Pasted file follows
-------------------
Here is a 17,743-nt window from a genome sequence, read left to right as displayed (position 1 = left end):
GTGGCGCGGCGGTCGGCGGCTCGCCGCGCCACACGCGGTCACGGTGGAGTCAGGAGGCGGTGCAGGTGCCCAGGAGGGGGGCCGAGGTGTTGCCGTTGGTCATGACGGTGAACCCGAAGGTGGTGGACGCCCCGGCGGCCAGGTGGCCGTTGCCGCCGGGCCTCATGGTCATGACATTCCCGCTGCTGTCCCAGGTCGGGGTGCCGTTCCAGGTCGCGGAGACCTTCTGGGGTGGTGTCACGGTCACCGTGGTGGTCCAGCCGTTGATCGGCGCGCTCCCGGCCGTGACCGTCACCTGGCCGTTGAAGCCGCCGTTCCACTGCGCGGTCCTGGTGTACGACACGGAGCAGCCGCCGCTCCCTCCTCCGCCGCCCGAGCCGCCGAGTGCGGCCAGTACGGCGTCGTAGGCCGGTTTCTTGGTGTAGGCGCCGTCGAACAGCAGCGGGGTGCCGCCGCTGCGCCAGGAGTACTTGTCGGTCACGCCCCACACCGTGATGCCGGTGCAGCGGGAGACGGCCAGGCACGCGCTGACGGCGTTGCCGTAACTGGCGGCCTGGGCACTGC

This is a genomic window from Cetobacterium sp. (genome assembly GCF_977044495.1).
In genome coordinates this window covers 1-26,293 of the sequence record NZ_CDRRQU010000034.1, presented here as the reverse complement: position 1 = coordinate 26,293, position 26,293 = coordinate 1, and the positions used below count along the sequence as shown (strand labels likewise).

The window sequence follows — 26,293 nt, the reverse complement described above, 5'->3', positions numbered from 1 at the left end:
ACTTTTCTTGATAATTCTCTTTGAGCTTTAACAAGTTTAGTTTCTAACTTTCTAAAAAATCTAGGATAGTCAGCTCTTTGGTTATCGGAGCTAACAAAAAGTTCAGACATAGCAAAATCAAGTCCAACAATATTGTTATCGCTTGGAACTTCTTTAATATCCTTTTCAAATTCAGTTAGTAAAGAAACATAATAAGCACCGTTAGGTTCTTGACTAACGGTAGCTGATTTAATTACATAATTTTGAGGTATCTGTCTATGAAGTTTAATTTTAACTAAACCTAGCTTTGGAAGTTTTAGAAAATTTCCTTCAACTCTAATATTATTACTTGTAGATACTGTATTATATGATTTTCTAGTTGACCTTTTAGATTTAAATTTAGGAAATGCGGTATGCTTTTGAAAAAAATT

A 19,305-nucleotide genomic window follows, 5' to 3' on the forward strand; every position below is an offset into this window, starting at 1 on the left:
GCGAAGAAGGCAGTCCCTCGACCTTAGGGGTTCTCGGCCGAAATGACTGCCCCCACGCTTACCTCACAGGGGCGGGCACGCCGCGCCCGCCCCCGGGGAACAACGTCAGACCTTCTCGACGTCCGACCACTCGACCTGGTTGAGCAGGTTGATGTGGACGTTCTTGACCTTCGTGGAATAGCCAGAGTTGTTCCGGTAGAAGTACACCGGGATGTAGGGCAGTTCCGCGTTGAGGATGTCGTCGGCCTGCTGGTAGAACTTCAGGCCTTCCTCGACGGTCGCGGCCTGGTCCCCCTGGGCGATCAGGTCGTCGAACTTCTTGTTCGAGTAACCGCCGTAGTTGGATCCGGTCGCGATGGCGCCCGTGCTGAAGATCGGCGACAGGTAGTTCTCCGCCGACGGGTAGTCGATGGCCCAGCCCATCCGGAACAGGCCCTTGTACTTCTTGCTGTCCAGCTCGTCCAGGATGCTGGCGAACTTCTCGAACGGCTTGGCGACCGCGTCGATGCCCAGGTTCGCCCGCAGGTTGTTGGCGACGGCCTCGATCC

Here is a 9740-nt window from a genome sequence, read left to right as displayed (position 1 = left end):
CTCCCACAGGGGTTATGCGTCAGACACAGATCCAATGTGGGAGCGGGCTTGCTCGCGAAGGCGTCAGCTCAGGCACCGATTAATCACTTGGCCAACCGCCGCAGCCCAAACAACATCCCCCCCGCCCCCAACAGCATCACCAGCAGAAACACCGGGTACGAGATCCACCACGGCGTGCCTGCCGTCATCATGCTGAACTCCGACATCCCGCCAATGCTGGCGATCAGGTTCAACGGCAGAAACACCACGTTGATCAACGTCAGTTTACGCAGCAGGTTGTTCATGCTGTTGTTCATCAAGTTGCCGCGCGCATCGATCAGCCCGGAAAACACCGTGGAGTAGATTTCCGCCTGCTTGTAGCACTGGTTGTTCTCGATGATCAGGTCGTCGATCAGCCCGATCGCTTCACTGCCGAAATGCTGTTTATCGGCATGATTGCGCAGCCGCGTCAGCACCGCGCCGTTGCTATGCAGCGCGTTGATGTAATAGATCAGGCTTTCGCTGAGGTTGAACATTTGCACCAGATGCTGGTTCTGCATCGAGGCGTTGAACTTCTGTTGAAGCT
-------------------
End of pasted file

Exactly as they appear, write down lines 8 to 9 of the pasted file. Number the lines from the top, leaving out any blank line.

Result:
GCGAAGAAGGCAGTCCCTCGACCTTAGGGGTTCTCGGCCGAAATGACTGCCCCCACGCTTACCTCACAGGGGCGGGCACGCCGCGCCCGCCCCCGGGGAACAACGTCAGACCTTCTCGACGTCCGACCACTCGACCTGGTTGAGCAGGTTGATGTGGACGTTCTTGACCTTCGTGGAATAGCCAGAGTTGTTCCGGTAGAAGTACACCGGGATGTAGGGCAGTTCCGCGTTGAGGATGTCGTCGGCCTGCTGGTAGAACTTCAGGCCTTCCTCGACGGTCGCGGCCTGGTCCCCCTGGGCGATCAGGTCGTCGAACTTCTTGTTCGAGTAACCGCCGTAGTTGGATCCGGTCGCGATGGCGCCCGTGCTGAAGATCGGCGACAGGTAGTTCTCCGCCGACGGGTAGTCGATGGCCCAGCCCATCCGGAACAGGCCCTTGTACTTCTTGCTGTCCAGCTCGTCCAGGATGCTGGCGAACTTCTCGAACGGCTTGGCGACCGCGTCGATGCCCAGGTTCGCCCGCAGGTTGTTGGCGACGGCCTCGATCC

Here is a 9740-nt window from a genome sequence, read left to right as displayed (position 1 = left end):